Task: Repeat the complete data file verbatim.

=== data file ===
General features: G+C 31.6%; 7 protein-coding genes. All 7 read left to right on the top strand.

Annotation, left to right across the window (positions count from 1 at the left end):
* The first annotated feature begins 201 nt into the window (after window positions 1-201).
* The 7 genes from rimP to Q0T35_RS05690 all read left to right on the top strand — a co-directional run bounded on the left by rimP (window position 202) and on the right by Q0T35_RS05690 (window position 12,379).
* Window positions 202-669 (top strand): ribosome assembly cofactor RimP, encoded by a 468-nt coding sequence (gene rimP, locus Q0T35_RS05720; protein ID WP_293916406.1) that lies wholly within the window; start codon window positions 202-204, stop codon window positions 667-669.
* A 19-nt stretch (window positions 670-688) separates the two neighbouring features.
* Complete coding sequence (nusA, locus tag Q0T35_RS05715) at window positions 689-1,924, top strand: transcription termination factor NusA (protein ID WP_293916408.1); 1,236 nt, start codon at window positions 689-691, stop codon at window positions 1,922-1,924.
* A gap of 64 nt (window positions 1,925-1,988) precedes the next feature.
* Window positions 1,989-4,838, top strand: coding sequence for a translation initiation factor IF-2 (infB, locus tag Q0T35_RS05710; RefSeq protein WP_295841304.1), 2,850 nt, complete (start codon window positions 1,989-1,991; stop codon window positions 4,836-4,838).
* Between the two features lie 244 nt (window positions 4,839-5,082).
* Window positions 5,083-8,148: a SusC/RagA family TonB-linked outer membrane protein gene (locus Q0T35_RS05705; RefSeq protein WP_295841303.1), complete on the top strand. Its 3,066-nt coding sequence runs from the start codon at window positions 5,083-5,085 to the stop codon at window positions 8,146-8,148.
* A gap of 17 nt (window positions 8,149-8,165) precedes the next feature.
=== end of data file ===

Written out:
General features: G+C 31.6%; 7 protein-coding genes. All 7 read left to right on the top strand.

Annotation, left to right across the window (positions count from 1 at the left end):
* The first annotated feature begins 201 nt into the window (after window positions 1-201).
* The 7 genes from rimP to Q0T35_RS05690 all read left to right on the top strand — a co-directional run bounded on the left by rimP (window position 202) and on the right by Q0T35_RS05690 (window position 12,379).
* Window positions 202-669 (top strand): ribosome assembly cofactor RimP, encoded by a 468-nt coding sequence (gene rimP, locus Q0T35_RS05720; protein ID WP_293916406.1) that lies wholly within the window; start codon window positions 202-204, stop codon window positions 667-669.
* A 19-nt stretch (window positions 670-688) separates the two neighbouring features.
* Complete coding sequence (nusA, locus tag Q0T35_RS05715) at window positions 689-1,924, top strand: transcription termination factor NusA (protein ID WP_293916408.1); 1,236 nt, start codon at window positions 689-691, stop codon at window positions 1,922-1,924.
* A gap of 64 nt (window positions 1,925-1,988) precedes the next feature.
* Window positions 1,989-4,838, top strand: coding sequence for a translation initiation factor IF-2 (infB, locus tag Q0T35_RS05710; RefSeq protein WP_295841304.1), 2,850 nt, complete (start codon window positions 1,989-1,991; stop codon window positions 4,836-4,838).
* Between the two features lie 244 nt (window positions 4,839-5,082).
* Window positions 5,083-8,148: a SusC/RagA family TonB-linked outer membrane protein gene (locus Q0T35_RS05705; RefSeq protein WP_295841303.1), complete on the top strand. Its 3,066-nt coding sequence runs from the start codon at window positions 5,083-5,085 to the stop codon at window positions 8,146-8,148.
* A gap of 17 nt (window positions 8,149-8,165) precedes the next feature.